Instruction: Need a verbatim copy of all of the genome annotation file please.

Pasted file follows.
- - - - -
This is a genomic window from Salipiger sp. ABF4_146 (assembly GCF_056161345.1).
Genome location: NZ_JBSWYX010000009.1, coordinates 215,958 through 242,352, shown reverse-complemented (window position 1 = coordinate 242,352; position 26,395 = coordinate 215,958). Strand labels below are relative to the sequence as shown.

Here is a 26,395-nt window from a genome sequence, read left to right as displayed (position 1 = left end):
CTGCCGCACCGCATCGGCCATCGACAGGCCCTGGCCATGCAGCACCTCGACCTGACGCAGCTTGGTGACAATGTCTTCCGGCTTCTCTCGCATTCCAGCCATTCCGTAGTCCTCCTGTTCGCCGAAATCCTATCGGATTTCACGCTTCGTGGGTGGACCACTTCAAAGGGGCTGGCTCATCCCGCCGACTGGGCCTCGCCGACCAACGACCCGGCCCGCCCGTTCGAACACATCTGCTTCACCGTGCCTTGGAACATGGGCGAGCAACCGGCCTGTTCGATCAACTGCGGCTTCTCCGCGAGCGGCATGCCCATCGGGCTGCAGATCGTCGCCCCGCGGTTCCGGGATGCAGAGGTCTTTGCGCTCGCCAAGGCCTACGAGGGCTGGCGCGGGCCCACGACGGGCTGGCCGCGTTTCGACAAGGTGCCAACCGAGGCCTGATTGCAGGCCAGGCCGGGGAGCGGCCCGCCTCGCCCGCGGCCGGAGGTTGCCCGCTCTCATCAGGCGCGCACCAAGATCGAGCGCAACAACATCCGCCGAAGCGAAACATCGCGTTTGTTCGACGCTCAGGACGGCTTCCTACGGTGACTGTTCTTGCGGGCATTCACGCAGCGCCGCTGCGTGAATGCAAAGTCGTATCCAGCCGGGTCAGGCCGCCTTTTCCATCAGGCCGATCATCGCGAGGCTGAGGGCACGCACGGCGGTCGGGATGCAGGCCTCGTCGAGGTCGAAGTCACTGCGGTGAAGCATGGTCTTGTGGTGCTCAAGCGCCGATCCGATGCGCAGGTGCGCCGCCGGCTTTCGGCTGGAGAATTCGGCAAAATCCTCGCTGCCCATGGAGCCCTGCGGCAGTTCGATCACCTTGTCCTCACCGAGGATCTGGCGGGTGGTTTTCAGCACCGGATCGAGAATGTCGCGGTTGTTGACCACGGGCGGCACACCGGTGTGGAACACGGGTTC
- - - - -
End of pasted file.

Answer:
This is a genomic window from Salipiger sp. ABF4_146 (assembly GCF_056161345.1).
Genome location: NZ_JBSWYX010000009.1, coordinates 215,958 through 242,352, shown reverse-complemented (window position 1 = coordinate 242,352; position 26,395 = coordinate 215,958). Strand labels below are relative to the sequence as shown.

Here is a 26,395-nt window from a genome sequence, read left to right as displayed (position 1 = left end):
CTGCCGCACCGCATCGGCCATCGACAGGCCCTGGCCATGCAGCACCTCGACCTGACGCAGCTTGGTGACAATGTCTTCCGGCTTCTCTCGCATTCCAGCCATTCCGTAGTCCTCCTGTTCGCCGAAATCCTATCGGATTTCACGCTTCGTGGGTGGACCACTTCAAAGGGGCTGGCTCATCCCGCCGACTGGGCCTCGCCGACCAACGACCCGGCCCGCCCGTTCGAACACATCTGCTTCACCGTGCCTTGGAACATGGGCGAGCAACCGGCCTGTTCGATCAACTGCGGCTTCTCCGCGAGCGGCATGCCCATCGGGCTGCAGATCGTCGCCCCGCGGTTCCGGGATGCAGAGGTCTTTGCGCTCGCCAAGGCCTACGAGGGCTGGCGCGGGCCCACGACGGGCTGGCCGCGTTTCGACAAGGTGCCAACCGAGGCCTGATTGCAGGCCAGGCCGGGGAGCGGCCCGCCTCGCCCGCGGCCGGAGGTTGCCCGCTCTCATCAGGCGCGCACCAAGATCGAGCGCAACAACATCCGCCGAAGCGAAACATCGCGTTTGTTCGACGCTCAGGACGGCTTCCTACGGTGACTGTTCTTGCGGGCATTCACGCAGCGCCGCTGCGTGAATGCAAAGTCGTATCCAGCCGGGTCAGGCCGCCTTTTCCATCAGGCCGATCATCGCGAGGCTGAGGGCACGCACGGCGGTCGGGATGCAGGCCTCGTCGAGGTCGAAGTCACTGCGGTGAAGCATGGTCTTGTGGTGCTCAAGCGCCGATCCGATGCGCAGGTGCGCCGCCGGCTTTCGGCTGGAGAATTCGGCAAAATCCTCGCTGCCCATGGAGCCCTGCGGCAGTTCGATCACCTTGTCCTCACCGAGGATCTGGCGGGTGGTTTTCAGCACCGGATCGAGAATGTCGCGGTTGTTGACCACGGGCGGCACACCGGTGTGGAACACGGGTTC